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Getting the Thread of It

Have you ever had a man try to explain to you what happened
in a book as far as he has read? It is a most instructive
thing. Sinclair, the man who shares my rooms with me,
made such an attempt the other night. I had come in cold
and tired from a walk and found him full of excitement,
with a bulky magazine in one hand and a paper-cutter
gripped in the other.

"Say, here's a grand story," he burst out as soon as I
came in; "it's great! most fascinating thing I ever read.
Wait till I read you some of it. I'll just tell you what
has happened up to where I am--you'll easily catch the
thread of it--and then we'll finish it together."

I wasn't feeling in a very responsive mood, but I saw no
way to stop him, so I merely said, "All right, throw me
your thread, I'll catch it."

"Well," Sinclair began with great animation, "this count
gets this letter..."

"Hold on," I interrupted, "what count gets what letter?"

"Oh, the count it's about, you know. He gets this letter
from this Porphirio."

"From which Porphirio?"

"Why, Porphirio sent the letter, don't you see, he sent
it," Sinclair exclaimed a little impatiently--"sent it
through Demonio and told him to watch for him with him,
and kill him when he got him."

"Oh, see here!" I broke in, "who is to meet who, and who
is to get stabbed?"

"They're going to stab Demonio."

"And who brought the letter?"

"Demonio."

"Well, now, Demonio must be a clam! What did he bring it
for?"

"Oh, but he don't know what's in it, that's just the slick
part of it," and Sinclair began to snigger to himself at
the thought of it. "You see, this Carlo Carlotti the
Condottiere..."

"Stop right there," I said. "What's a Condottiere?"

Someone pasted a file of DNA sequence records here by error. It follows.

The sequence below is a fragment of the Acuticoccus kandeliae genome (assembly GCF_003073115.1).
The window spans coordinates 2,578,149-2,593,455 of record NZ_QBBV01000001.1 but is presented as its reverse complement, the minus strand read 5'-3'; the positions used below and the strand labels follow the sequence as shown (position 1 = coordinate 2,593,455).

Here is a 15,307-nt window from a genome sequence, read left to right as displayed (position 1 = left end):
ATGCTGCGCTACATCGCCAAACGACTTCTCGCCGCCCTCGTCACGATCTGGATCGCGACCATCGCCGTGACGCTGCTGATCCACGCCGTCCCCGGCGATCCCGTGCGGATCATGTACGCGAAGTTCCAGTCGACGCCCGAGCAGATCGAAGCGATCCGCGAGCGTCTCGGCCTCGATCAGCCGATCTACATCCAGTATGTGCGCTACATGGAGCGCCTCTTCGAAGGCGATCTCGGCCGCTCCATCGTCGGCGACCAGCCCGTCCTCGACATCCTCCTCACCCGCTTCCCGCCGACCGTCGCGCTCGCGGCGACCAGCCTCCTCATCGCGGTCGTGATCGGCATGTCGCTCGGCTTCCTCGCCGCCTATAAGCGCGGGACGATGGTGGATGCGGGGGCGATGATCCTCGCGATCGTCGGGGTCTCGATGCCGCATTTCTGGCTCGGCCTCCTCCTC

"It's a sort of brigand. He, you understand, was in league
with this Fra Fraliccolo..."

A suspicion flashed across my mind. "Look here," I said
firmly, "if the scene of this story is laid in the
Highlands, I refuse to listen to it. Call it off."

"No, no," Sinclair answered quickly, "that's all right.
It's laid in Italy...time of Pius the something. He
comes in--say, but he's great! so darned crafty. It's
him, you know, that persuades this Franciscan..."

"Pause," I said, "what Franciscan?"

"Fra Fraliccolo, of course," Sinclair said snappishly.
"You see, Pio tries to..."

"Whoa!" I said, "who is Pio?"

"Oh, hang it all, Pio is Italian, it's short for Pius.
He tries to get Fra Fraliccolo and Carlo Carlotti the
Condottiere to steal the document from...let me see;
what was he called?...Oh, yes...from the Dog of Venice,
so that...or...no, hang it, you put me out, that's all
wrong. It's the other way round. Pio wasn't clever at
all; he's a regular darned fool. It's the Dog that's
crafty. By Jove, he's fine," Sinclair went on; warming
up to enthusiasm again, "he just does anything he wants.
He makes this Demonio (Demonio is one of those hirelings,
you know, he's the tool of the Dog)...makes him steal
the document off Porphirio, and..."